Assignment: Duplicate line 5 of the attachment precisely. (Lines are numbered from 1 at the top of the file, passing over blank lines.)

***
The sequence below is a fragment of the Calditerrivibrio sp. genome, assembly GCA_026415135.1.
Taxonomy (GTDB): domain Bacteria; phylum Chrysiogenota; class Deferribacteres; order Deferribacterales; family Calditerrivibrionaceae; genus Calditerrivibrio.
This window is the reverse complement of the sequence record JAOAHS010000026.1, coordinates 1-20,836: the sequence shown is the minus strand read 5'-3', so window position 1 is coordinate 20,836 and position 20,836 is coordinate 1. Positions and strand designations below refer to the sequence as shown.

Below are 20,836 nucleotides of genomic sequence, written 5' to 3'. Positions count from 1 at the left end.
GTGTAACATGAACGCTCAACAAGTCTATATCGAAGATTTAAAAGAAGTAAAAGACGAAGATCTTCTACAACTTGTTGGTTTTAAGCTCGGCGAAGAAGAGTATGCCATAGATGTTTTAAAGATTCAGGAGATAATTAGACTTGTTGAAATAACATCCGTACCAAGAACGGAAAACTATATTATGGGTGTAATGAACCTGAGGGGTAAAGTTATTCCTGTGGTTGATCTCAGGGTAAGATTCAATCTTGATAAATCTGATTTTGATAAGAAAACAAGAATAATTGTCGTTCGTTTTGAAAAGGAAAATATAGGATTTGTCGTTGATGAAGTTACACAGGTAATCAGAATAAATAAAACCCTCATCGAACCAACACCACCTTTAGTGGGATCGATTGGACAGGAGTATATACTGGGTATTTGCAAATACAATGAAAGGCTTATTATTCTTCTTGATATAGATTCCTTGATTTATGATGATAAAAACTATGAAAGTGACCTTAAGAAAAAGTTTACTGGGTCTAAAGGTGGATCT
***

GTGTAACATGAACGCTCAACAAGTCTATATCGAAGATTTAAAAGAAGTAAAAGACGAAGATCTTCTACAACTTGTTGGTTTTAAGCTCGGCGAAGAAGAGTATGCCATAGATGTTTTAAAGATTCAGGAGATAATTAGACTTGTTGAAATAACATCCGTACCAAGAACGGAAAACTATATTATGGGTGTAATGAACCTGAGGGGTAAAGTTATTCCTGTGGTTGATCTCAGGGTAAGATTCAATCTTGATAAATCTGATTTTGATAAGAAAACAAGAATAATTGTCGTTCGTTTTGAAAAGGAAAATATAGGATTTGTCGTTGATGAAGTTACACAGGTAATCAGAATAAATAAAACCCTCATCGAACCAACACCACCTTTAGTGGGATCGATTGGACAGGAGTATATACTGGGTATTTGCAAATACAATGAAAGGCTTATTATTCTTCTTGATATAGATTCCTTGATTTATGATGATAAAAACTATGAAAGTGACCTTAAGAAAAAGTTTACTGGGTCTAAAGGTGGATCT